Perinatal bisphenol A exposure promotes hyperactivity, lean body composition, and hormonal responses across the murine life course

*Department of Environmental Health Sciences, †Center for Human Growth and Development, and ‡Department of Biostatistics, University of Michigan, Ann Arbor, Michigan, USA.
The FASEB Journal (Impact Factor: 5.48). 01/2013; 27(January):1-9. DOI: 10.1096/fj.12-223545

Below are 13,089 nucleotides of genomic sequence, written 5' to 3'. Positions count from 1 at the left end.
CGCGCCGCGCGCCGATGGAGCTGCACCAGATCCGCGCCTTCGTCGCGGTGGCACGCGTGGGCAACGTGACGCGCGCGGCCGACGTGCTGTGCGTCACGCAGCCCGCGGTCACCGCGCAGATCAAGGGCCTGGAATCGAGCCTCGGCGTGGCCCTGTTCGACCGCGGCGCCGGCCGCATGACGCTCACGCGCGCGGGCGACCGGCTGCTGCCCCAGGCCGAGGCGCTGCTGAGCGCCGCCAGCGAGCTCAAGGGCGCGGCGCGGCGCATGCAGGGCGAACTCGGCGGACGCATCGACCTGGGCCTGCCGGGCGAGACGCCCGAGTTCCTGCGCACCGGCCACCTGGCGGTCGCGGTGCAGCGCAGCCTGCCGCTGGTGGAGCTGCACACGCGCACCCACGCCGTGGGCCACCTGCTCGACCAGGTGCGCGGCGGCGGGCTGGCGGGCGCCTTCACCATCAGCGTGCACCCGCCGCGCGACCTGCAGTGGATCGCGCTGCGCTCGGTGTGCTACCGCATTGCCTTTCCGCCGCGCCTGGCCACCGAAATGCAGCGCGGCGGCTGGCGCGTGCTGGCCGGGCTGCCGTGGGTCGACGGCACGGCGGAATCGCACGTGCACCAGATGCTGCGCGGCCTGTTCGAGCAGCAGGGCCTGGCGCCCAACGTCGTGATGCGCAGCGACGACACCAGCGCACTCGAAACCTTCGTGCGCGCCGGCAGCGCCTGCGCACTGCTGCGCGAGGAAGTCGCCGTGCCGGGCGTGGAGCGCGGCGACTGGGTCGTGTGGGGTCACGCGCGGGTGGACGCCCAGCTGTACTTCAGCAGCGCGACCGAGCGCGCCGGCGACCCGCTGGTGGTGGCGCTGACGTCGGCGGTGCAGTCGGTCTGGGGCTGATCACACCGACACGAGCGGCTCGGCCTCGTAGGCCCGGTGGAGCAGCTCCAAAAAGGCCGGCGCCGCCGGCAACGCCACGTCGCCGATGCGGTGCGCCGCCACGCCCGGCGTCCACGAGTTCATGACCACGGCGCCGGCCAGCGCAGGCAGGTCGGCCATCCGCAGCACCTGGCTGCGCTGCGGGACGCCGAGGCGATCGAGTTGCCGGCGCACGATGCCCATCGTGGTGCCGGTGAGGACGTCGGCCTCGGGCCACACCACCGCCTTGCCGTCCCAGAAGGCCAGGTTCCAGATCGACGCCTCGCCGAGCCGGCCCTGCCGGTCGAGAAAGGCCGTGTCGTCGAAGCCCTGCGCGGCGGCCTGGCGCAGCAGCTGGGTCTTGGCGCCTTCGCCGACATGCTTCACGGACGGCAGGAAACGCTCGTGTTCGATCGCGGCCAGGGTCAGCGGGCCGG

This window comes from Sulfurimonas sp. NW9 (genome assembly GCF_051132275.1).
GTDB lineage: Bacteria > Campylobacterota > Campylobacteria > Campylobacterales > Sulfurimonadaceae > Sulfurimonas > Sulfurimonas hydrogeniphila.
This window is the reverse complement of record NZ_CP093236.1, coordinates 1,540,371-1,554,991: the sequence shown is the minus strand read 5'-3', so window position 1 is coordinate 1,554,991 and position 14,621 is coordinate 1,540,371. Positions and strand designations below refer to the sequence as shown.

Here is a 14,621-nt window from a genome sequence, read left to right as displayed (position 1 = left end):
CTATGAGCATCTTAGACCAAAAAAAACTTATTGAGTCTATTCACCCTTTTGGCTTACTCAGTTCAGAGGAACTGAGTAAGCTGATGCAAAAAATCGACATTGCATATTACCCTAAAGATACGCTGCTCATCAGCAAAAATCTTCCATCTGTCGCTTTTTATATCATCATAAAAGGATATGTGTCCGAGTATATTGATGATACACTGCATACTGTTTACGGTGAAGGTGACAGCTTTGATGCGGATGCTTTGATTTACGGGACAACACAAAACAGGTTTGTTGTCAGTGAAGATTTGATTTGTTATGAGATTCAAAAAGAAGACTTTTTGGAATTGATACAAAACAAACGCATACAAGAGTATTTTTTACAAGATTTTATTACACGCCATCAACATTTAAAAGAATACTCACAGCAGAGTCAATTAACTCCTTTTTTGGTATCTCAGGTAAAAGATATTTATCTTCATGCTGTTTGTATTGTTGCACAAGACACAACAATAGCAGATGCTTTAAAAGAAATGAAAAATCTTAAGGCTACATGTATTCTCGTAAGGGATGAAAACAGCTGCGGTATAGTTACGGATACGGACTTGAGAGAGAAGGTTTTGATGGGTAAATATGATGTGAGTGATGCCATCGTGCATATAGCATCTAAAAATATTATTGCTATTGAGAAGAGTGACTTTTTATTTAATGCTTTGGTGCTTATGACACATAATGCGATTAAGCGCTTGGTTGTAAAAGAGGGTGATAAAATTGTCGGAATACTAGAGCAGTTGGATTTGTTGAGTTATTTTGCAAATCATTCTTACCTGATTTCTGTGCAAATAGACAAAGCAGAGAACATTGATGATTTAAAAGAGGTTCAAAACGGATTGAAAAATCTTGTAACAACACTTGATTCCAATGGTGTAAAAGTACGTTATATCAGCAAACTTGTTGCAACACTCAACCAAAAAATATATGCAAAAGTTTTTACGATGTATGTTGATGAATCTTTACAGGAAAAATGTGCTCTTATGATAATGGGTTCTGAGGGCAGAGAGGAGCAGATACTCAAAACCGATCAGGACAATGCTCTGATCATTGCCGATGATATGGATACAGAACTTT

ABSTRACT The development of adult-onset diseases is influenced by perinatal exposure to altered environ-mental conditions. One such exposure, bisphenol A (BPA), has been associated with obesity and diabetes, and consequently labeled an obesogen. Using an iso-genic murine model, we examined the effects of peri-natal exposure through maternal diet to 50 ng (n20), 50 g (n21), or 50 mg (n18) BPA/kg diet, as well as controls (n20) on offspring energy expenditure, spontaneous activity, and body composition at 3, 6, and 9 mo of age, and hormone levels at 9 and 10 mo of age. Overall, exposed females and males exhibited in-creased energy expenditure (P<0.001 and 0.001, re-spectively) throughout the life course. In females, horizontal and vertical activity increased (P0.07 and 0.06, respectively) throughout the life course. Gener-ally, body composition measures were not different throughout the life course in exposed females or males (all P>0.44), although body fat and weight decreased in exposed females at particular ages (all P<0.08). Milli-gram-exposed females had improved glucose, insulin, adiponectin, and leptin profiles (all P<0.10). Thus, life-course analysis illustrates that BPA is associated with hyperactive and lean phenotypes. Variability across studies may be attributable to differential exposure duration and timing, dietary fat and phytoestrogen content, or lack of sophisticated phenotyping across the life course.—Anderson, O. bisphenol A exposure promotes hyperactivity, lean body composition, and hormonal responses across the murine life course. FASEB J. 27, 000 – 000 (2013). Key Words: developmental origins of health and disease energy expenditure glucose insulin metabolic homeostasis

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